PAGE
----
After the record setting highs of the US markets last week, the futures look to be closing the gap to start this week on a positive note as well. This has the VIX index back near multi year lows. Couple this with a light week in terms of US economic news and you have the markets at the whims of politics. With more news sure to come out from the repeal of Obamacare, and talks of an ambitious tax plan to follow, it will be interesting to get the market's likelihood of a meaningful deal.
The lack of greater economic news will provide a clearer link to the talks of a revised tax deal and the removal of Obamacare legislation to how much the market is still pricing assets to a deal. Political exhaustion will come at some point, but as seen in the VIX it looks like strong economic news may take over as a driver in the near term. one thing that investors can be sure of is that low volatility makes bets on larger swings in asset prices less expensive to hedge against. Not a bad idea given the conditions.
Crude oil has been struggling to maintain its gains since the start of the year, nearing the lows that it has seen in early March. The rise we have seen in oil was from the OPEC members (and others) agreeing to output cuts to shore up prices. This has faded over time as inventory levels started to creep back up, but not all of this is to blame on the Cartels.
The US onshore producers have increased production with the rise in oil prices making many of their fields profitable again. This spike in production can stop almost as easy as it started. Longer term, many oil companies are locking in contracts for oil, sacrificing price for stable cash flows. Should this trend continue it could be the start of major oil companies starting to put more of their revenues into longer term offshore projects and exploration.
This could be a good thing for ETFs like the SPDR S&P Oil & Gas Exploration & Production (XOP), which have been underperforming along with the oil market. As oil contracts get locked in prices and we see a stabilization in prices from a lack of investing in replacement wells, the yield on this ETF could start to justify higher prices in the future.
On Tuesday the Reserve Bank of Australia (RBA) will meet for an interest rate decision and have a meeting. Many are expecting no change in policy and in light of some recent economic numbers, some investors are expecting the debate within the bank to start to hinge towards the possibility of rate hikes and less away from the timing of the next cut. The shift from a loosening to tightening policy will depend more on the outlooks from China and their needs for commodities than domestic growth in the country.
China will come out with their manufacturing numbers early Tuesday followed by Europe and the UK (the US numbers are today). Watchin these numbers, coupled with Australia's reliance on the commodity sector growth (and inflation) it would be wise to track these numbers, especially in the APAC region.
The RBA mentioning in their meeting about the recent rise in inflation could spur the Aussie dollar to strengthen back down to levels seen after the US elections when the reflation trade was in full swing. The anticipation of higher interest rates would make the currency more attractive and could help stem the growth in debt levels that are keeping many investors on the sidelines in terms of longer term investment in the country.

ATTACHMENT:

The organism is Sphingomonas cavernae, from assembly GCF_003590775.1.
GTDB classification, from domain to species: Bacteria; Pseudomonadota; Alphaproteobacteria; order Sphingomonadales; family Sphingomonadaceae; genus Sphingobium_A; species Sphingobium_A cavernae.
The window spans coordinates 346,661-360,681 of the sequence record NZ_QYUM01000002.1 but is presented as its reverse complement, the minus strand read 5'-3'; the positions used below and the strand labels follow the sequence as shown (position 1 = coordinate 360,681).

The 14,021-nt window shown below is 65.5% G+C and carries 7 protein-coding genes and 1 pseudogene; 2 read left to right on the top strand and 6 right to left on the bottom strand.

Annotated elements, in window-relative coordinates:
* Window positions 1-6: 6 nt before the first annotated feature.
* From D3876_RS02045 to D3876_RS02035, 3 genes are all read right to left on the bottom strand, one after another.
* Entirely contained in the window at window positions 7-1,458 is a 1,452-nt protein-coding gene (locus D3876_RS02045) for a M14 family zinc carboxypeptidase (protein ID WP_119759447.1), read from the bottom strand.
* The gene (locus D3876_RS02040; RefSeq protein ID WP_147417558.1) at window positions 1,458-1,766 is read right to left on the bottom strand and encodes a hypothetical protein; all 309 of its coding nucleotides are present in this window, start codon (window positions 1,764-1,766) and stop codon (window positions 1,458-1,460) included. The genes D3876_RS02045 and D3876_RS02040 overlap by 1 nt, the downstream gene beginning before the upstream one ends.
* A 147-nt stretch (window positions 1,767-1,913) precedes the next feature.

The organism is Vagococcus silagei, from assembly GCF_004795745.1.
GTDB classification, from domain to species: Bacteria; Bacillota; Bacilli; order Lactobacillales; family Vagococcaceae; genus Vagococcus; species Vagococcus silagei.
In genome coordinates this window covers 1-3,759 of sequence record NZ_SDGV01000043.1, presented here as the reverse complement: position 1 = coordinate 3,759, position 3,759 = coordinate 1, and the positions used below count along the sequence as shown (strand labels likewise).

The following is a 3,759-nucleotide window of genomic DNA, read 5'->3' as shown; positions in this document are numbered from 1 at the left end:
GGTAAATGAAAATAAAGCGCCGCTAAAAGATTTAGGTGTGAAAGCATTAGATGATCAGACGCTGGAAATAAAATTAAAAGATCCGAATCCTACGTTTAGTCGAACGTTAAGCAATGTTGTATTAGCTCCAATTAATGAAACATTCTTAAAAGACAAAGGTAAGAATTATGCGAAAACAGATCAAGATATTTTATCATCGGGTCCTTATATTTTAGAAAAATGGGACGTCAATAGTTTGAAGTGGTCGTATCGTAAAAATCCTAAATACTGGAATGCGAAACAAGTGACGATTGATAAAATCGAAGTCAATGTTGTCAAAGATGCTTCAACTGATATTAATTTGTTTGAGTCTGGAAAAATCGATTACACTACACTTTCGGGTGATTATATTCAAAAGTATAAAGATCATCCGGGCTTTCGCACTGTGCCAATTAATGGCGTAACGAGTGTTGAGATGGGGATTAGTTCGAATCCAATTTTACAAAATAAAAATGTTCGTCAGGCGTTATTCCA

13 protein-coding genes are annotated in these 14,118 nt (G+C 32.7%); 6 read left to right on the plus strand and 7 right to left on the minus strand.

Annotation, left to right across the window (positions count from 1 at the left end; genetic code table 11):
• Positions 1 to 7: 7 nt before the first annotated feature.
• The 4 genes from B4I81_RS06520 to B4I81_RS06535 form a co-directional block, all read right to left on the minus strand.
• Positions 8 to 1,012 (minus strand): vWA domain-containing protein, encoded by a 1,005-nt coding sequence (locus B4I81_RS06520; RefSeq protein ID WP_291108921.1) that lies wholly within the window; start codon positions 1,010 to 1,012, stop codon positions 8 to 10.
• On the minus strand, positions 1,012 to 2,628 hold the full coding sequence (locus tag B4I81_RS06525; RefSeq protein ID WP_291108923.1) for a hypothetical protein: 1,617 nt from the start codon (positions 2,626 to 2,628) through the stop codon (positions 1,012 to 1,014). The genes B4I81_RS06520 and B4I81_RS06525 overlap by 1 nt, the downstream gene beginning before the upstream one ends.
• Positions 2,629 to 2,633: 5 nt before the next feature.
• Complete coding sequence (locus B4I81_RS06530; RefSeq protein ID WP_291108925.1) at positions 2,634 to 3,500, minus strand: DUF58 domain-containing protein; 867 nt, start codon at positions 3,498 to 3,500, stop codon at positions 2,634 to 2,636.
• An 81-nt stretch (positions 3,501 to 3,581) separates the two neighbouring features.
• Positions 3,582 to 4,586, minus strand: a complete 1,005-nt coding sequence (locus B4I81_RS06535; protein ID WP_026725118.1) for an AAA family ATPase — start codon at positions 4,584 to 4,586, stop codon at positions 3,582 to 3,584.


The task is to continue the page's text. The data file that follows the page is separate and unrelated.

Global markets started the week on a down note from US political dysfunction and rallied in hopes of tax reform. In global affairs the markets seem to be discounting (or have priced in) the official invoking of article 50. Given the dramatic shifts in US politics, it is easy to understand why there is less emphasis on an event that will take 2 years to sort out. This is why it will be important to understand what could be over the horizon and find opportunities or risks while others worry in the near term.
The Pound remains at a post-brexit low and seems to have a lot of bad news baked into it. It would make sense from a longer term point of view to look for opportunities in certain asset classes (such as Gilts) that will provide some upside potential and favorable exchange rate movement. With elections in France and Germany this year there will be plenty of volatility and headlines to create some buying opportunities in the UK market and being prepared for those opportunities will be important. It should be good to have a base case scenario and list out what is expected bad news vs unexpected. Below is a good start to this list.
The Fed will speak in a few hours and the almost no one is expecting rates to remain the same. As discussed earlier the markets seem to be taking this rate hike in stride because the Fed seems to have waited to the very last minute to leave make sure there was nothing that could support a delay in rate hiking. What will be important to look for is the language at the conference. How the conference manages the expectations of the Fed going forward will play a large role in the markets going forward.
Should the Fed get more aggressive in their language, and appear to want to head off inflation, the markets could take a pause and revalue equities on that assumption. If the Fed instead keeps the appearance of only raising rates in the absence of any data giving a reason to hold, then markets will feel the economy can expand without much interference from higher borrowing costs.
It will be important watch the Fed futures for June, which is slightly to the advantage of another rate hike, and the end of year overall projections. Should these tick towards more rate increases because of an aggressive fed it will no doubt introduce volatility and readjustment in the equity and currency market.
With nonfarm payrolls coming in at 235K, they beat most expectations. This leaves very little in the way of a rate increase this month by the Fed. What will be important to look out for is how aggressive the Fed seems to look in terms of future rate hikes. Like the ECB coming out stronger than expected in their remarks, a similar tone could spark rallies in yields and currencies here in the US. A quick drop in the dollar is now being reverse (with the exception to the Canadian dollar due to their strong job numbers) as people digest the news. This also led to a rally in the US market futures.